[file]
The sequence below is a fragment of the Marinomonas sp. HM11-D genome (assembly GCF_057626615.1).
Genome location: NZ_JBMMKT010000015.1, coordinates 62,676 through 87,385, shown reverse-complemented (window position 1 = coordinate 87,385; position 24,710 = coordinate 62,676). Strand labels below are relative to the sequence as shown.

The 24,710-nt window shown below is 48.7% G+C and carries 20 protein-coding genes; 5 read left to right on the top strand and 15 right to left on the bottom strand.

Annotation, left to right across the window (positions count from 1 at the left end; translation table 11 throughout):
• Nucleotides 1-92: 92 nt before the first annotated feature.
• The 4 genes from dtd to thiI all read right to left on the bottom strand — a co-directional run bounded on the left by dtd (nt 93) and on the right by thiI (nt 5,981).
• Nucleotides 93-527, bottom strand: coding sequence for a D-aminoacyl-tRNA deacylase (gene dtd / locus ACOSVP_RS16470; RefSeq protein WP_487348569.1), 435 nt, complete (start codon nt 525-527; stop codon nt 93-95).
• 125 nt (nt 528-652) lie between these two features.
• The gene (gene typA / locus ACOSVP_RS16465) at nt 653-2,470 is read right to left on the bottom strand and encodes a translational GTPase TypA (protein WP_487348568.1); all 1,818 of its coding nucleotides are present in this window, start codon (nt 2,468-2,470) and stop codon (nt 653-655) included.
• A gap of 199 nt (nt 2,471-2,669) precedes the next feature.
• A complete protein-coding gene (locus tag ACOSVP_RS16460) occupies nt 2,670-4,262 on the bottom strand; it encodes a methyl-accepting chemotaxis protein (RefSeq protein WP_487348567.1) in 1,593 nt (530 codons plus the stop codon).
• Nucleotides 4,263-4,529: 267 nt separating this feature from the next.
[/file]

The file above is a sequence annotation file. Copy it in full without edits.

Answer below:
The sequence below is a fragment of the Marinomonas sp. HM11-D genome (assembly GCF_057626615.1).
Genome location: NZ_JBMMKT010000015.1, coordinates 62,676 through 87,385, shown reverse-complemented (window position 1 = coordinate 87,385; position 24,710 = coordinate 62,676). Strand labels below are relative to the sequence as shown.

The 24,710-nt window shown below is 48.7% G+C and carries 20 protein-coding genes; 5 read left to right on the top strand and 15 right to left on the bottom strand.

Annotation, left to right across the window (positions count from 1 at the left end; translation table 11 throughout):
• Nucleotides 1-92: 92 nt before the first annotated feature.
• The 4 genes from dtd to thiI all read right to left on the bottom strand — a co-directional run bounded on the left by dtd (nt 93) and on the right by thiI (nt 5,981).
• Nucleotides 93-527, bottom strand: coding sequence for a D-aminoacyl-tRNA deacylase (gene dtd / locus ACOSVP_RS16470; RefSeq protein WP_487348569.1), 435 nt, complete (start codon nt 525-527; stop codon nt 93-95).
• 125 nt (nt 528-652) lie between these two features.
• The gene (gene typA / locus ACOSVP_RS16465) at nt 653-2,470 is read right to left on the bottom strand and encodes a translational GTPase TypA (protein WP_487348568.1); all 1,818 of its coding nucleotides are present in this window, start codon (nt 2,468-2,470) and stop codon (nt 653-655) included.
• A gap of 199 nt (nt 2,471-2,669) precedes the next feature.
• A complete protein-coding gene (locus tag ACOSVP_RS16460) occupies nt 2,670-4,262 on the bottom strand; it encodes a methyl-accepting chemotaxis protein (RefSeq protein WP_487348567.1) in 1,593 nt (530 codons plus the stop codon).
• Nucleotides 4,263-4,529: 267 nt separating this feature from the next.